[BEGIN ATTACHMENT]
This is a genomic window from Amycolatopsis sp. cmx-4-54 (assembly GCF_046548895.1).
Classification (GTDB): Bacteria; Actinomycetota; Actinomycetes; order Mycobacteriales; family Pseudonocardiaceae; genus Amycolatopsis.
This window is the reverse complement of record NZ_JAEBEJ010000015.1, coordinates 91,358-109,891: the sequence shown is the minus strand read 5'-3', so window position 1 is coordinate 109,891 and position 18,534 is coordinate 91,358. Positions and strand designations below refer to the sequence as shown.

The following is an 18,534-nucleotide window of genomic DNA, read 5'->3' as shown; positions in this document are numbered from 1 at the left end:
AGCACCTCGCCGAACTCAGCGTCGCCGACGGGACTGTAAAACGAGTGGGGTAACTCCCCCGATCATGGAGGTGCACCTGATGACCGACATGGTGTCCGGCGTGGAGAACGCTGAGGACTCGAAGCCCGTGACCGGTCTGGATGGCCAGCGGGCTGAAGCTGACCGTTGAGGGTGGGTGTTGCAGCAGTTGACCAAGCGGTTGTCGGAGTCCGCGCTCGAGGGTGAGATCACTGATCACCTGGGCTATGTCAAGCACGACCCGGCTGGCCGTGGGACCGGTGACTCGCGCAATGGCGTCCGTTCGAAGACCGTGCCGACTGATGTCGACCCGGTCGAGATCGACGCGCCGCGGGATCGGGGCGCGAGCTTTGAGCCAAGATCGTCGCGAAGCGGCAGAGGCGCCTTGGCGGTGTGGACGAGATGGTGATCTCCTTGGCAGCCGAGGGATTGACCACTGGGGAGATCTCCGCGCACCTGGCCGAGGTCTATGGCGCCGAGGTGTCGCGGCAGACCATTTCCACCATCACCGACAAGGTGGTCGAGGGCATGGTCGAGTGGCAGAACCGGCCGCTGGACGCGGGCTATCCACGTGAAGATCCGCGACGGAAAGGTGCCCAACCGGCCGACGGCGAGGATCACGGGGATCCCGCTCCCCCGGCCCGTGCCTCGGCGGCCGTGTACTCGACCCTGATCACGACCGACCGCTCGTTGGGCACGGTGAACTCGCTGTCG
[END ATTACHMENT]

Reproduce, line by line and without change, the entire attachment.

This is a genomic window from Amycolatopsis sp. cmx-4-54 (assembly GCF_046548895.1).
Classification (GTDB): Bacteria; Actinomycetota; Actinomycetes; order Mycobacteriales; family Pseudonocardiaceae; genus Amycolatopsis.
This window is the reverse complement of record NZ_JAEBEJ010000015.1, coordinates 91,358-109,891: the sequence shown is the minus strand read 5'-3', so window position 1 is coordinate 109,891 and position 18,534 is coordinate 91,358. Positions and strand designations below refer to the sequence as shown.

The following is an 18,534-nucleotide window of genomic DNA, read 5'->3' as shown; positions in this document are numbered from 1 at the left end:
AGCACCTCGCCGAACTCAGCGTCGCCGACGGGACTGTAAAACGAGTGGGGTAACTCCCCCGATCATGGAGGTGCACCTGATGACCGACATGGTGTCCGGCGTGGAGAACGCTGAGGACTCGAAGCCCGTGACCGGTCTGGATGGCCAGCGGGCTGAAGCTGACCGTTGAGGGTGGGTGTTGCAGCAGTTGACCAAGCGGTTGTCGGAGTCCGCGCTCGAGGGTGAGATCACTGATCACCTGGGCTATGTCAAGCACGACCCGGCTGGCCGTGGGACCGGTGACTCGCGCAATGGCGTCCGTTCGAAGACCGTGCCGACTGATGTCGACCCGGTCGAGATCGACGCGCCGCGGGATCGGGGCGCGAGCTTTGAGCCAAGATCGTCGCGAAGCGGCAGAGGCGCCTTGGCGGTGTGGACGAGATGGTGATCTCCTTGGCAGCCGAGGGATTGACCACTGGGGAGATCTCCGCGCACCTGGCCGAGGTCTATGGCGCCGAGGTGTCGCGGCAGACCATTTCCACCATCACCGACAAGGTGGTCGAGGGCATGGTCGAGTGGCAGAACCGGCCGCTGGACGCGGGCTATCCACGTGAAGATCCGCGACGGAAAGGTGCCCAACCGGCCGACGGCGAGGATCACGGGGATCCCGCTCCCCCGGCCCGTGCCTCGGCGGCCGTGTACTCGACCCTGATCACGACCGACCGCTCGTTGGGCACGGTGAACTCGCTGTCG